Brenda Audiobooks Only's Reviews > Sylvester

Sylvester by Georgette Heyer
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Narrated by Richard Armitage - Narration 5+*

The narration of this abridged audiobook was outstanding, I loved it.

The abridgement of this book hurt it for me because to my mind it consisted of one "big misunderstanding" after another, not being a fan of that formula I ultimately didn't care for this in it's abridged format. There were good parts throughout though so maybe someday I'll revisit in unabridged?
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Carrie I wonder if the abridgement puts the "big misunderstandings" into sharper relief? Abridged books are like two hour movies, they simply can't do a book justice. ;-) there's an older full length recording of this book by Eve Matheson that you can't get in the US which is wonderful. But then, I'm definitely prejudice when it comes to Heyer on audio. I love it all. ;-)


Brenda Audiobooks Only Devil's Cub was my first audio go with Heyer, I had listened for three hours and the couple hadn't even met yet ... so I thought I'd go with abridged for more instant gratification. ;)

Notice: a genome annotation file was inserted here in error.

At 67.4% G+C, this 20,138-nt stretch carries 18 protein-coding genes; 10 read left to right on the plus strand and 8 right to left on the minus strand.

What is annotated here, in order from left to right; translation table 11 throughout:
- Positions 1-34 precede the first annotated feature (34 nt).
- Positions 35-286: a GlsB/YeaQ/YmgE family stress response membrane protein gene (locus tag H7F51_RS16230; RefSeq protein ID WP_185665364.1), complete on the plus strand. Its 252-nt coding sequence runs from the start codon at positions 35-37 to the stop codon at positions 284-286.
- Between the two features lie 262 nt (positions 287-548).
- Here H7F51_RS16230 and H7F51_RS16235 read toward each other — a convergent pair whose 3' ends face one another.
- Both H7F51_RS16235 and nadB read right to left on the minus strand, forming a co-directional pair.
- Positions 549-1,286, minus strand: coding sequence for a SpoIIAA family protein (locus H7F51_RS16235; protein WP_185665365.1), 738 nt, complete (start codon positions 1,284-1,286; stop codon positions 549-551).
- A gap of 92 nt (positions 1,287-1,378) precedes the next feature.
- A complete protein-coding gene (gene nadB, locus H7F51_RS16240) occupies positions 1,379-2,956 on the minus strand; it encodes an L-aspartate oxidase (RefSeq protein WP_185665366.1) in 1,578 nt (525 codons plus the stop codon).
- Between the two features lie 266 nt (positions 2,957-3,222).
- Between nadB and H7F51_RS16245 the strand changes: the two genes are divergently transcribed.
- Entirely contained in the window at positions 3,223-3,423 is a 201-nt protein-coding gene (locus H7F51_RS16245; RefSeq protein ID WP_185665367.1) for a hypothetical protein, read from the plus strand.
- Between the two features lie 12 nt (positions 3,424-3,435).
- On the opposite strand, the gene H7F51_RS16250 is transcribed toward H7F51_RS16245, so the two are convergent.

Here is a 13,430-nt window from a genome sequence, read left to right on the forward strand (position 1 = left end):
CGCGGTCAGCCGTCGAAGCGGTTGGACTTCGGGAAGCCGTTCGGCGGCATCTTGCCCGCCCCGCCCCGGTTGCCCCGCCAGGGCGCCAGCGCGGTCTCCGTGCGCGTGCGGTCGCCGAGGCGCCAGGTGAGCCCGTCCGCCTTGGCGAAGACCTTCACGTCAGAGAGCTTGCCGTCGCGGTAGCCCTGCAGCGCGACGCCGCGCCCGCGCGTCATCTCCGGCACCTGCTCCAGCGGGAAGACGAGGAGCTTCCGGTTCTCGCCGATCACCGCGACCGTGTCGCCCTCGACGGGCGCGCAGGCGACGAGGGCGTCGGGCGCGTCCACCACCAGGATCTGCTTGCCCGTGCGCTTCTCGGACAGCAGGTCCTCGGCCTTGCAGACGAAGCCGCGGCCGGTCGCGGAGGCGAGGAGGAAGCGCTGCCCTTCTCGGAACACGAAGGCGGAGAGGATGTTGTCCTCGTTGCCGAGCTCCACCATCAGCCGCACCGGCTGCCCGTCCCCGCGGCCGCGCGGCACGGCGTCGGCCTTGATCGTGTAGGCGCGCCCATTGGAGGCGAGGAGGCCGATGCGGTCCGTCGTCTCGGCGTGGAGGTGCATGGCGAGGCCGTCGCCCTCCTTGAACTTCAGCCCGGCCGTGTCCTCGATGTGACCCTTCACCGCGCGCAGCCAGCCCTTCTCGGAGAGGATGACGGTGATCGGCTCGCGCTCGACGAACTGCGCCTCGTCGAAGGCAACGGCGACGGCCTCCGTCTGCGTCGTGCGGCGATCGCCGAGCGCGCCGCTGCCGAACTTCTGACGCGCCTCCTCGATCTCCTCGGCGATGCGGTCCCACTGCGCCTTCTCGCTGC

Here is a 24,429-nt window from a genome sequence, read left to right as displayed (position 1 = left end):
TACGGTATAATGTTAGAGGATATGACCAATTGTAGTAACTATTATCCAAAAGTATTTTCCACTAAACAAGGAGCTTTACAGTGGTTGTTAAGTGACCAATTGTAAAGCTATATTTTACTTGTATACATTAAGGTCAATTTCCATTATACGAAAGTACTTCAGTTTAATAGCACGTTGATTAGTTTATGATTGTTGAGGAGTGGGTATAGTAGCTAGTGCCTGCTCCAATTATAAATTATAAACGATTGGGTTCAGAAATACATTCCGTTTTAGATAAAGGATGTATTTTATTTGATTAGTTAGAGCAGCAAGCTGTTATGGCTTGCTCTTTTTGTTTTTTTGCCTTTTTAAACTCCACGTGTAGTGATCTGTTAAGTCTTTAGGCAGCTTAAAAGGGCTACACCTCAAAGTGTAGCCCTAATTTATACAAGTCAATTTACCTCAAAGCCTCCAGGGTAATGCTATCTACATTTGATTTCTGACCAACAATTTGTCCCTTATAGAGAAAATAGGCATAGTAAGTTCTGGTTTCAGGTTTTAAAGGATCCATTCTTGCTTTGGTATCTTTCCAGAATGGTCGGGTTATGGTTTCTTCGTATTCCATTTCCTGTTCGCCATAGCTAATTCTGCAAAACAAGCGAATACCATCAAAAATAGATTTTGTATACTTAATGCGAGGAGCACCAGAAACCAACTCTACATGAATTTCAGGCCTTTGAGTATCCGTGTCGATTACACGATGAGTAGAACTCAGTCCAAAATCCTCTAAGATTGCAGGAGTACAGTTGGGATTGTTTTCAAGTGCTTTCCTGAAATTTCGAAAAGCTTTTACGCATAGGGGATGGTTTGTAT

Starting Sylvester with the heroine "thinking" Sylvester was coming to offer for her hand instead of just to meet her was OK as it set up the section I really enjoyed where Sylvester caught up to them at the inn and was so everyday guy and respectful of everyone no matter their station in life.

Tom was my favorite character as he always laid it on the line.

My cousin assures me I will enjoy the Richard Armitage / Venetia combo.

I also have both the unabridged and abridged versions of The Convenient Marriage, so that's where I'll be able to do a real comparison to see what all I'm missing. :)


message 3: by Carrie (last edited Jul 01, 2011 11:03AM) (new) - rated it 5 stars

Carrie If you do The Convenient Marriage comparison let me know what you think. I love Venetia and I can't imagine shortening it! The whole point of Heyer's books (for me) is the language and the characters. The characters are generally much more circumspect and less overt in their actions and in their personality than most of the characters from more recently written historical romances. Even though Heyer isn't Austen, there is a similarity in the way the reader has to pay attention and unravel the characters and motivations, instead of knowing right off the bat thaa this is "the rakish gentleman that won't ever settle down, until he meets the heroine that is, and then he'll be brought to his knees with her independence, smart mouth and 21st Century attitudes." ;-)


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